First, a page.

HARTFORD, Conn. (AP) -- Communities in southeastern Connecticut that rely on the Navy submarine base as an economic engine may be breathing easier following a U.S. House subcommittee's rejection Thursday of a new round of military base closings.
U.S. Rep. Joe Courtney, a member of the House Readiness Subcommittee, said its vote was the first official rejection of a new round of Base Realignment and Closure by this Congress. The language forbidding closings was added as the subcommittee gave its approval to the administration's proposed defense budget.
Courtney said the Pentagon has failed to demonstrate how a new round of closings would make financial sense considering the up-front costs.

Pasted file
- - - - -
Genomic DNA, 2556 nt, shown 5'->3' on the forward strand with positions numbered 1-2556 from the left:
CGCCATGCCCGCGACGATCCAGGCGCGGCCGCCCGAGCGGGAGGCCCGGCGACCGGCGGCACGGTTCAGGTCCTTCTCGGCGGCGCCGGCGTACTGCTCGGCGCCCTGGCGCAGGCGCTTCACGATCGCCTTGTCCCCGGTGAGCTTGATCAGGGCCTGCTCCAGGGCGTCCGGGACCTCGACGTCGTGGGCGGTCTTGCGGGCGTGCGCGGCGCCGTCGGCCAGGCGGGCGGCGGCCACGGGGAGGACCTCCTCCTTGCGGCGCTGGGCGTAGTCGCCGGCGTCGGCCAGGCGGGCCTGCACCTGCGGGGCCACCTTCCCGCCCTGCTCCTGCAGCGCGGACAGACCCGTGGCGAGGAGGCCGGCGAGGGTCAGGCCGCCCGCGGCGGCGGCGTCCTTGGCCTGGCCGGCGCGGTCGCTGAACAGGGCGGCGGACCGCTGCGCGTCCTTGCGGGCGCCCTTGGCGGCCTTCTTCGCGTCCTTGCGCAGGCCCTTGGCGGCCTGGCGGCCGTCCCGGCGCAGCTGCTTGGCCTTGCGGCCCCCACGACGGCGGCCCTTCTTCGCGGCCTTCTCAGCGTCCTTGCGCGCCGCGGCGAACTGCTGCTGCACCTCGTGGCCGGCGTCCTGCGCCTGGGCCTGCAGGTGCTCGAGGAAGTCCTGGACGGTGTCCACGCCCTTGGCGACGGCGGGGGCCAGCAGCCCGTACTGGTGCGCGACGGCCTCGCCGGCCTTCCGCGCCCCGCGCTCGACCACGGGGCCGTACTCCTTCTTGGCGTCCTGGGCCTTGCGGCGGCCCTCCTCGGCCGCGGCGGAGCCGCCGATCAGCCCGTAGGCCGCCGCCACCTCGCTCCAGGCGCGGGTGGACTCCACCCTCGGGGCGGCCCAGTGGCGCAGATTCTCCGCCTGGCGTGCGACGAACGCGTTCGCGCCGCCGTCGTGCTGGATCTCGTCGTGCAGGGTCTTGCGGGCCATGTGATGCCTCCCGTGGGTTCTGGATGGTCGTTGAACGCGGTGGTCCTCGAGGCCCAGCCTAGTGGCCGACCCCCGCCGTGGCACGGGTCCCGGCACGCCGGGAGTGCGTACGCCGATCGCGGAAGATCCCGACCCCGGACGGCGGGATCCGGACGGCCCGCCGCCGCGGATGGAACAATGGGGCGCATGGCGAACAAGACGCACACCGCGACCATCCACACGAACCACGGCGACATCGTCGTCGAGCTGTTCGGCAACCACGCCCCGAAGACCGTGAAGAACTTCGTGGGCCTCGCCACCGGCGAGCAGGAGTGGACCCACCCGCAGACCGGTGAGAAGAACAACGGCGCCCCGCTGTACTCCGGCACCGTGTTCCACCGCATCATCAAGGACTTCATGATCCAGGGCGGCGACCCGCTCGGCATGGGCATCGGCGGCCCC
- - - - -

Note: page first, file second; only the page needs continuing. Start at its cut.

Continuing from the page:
"It was just very sketchy as far as how much savings they projected," said Courtney, a Democrat who represents eastern Connecticut. He said he would prefer to see the Pentagon focus on closing military installations in Europe.
The base in Groton was nearly closed in 2005, and many fear it soon will be targeted again.
The Groton base pumps $4.5 billion a year into Connecticut's economy and supports at least 15,000 jobs around the southeastern section of the state. Since escaping the last round of base closings, the state of Connecticut has committed $50 million for improvements to help increase the value of the base, which is the home port for more than a dozen nuclear-powered attack submarines.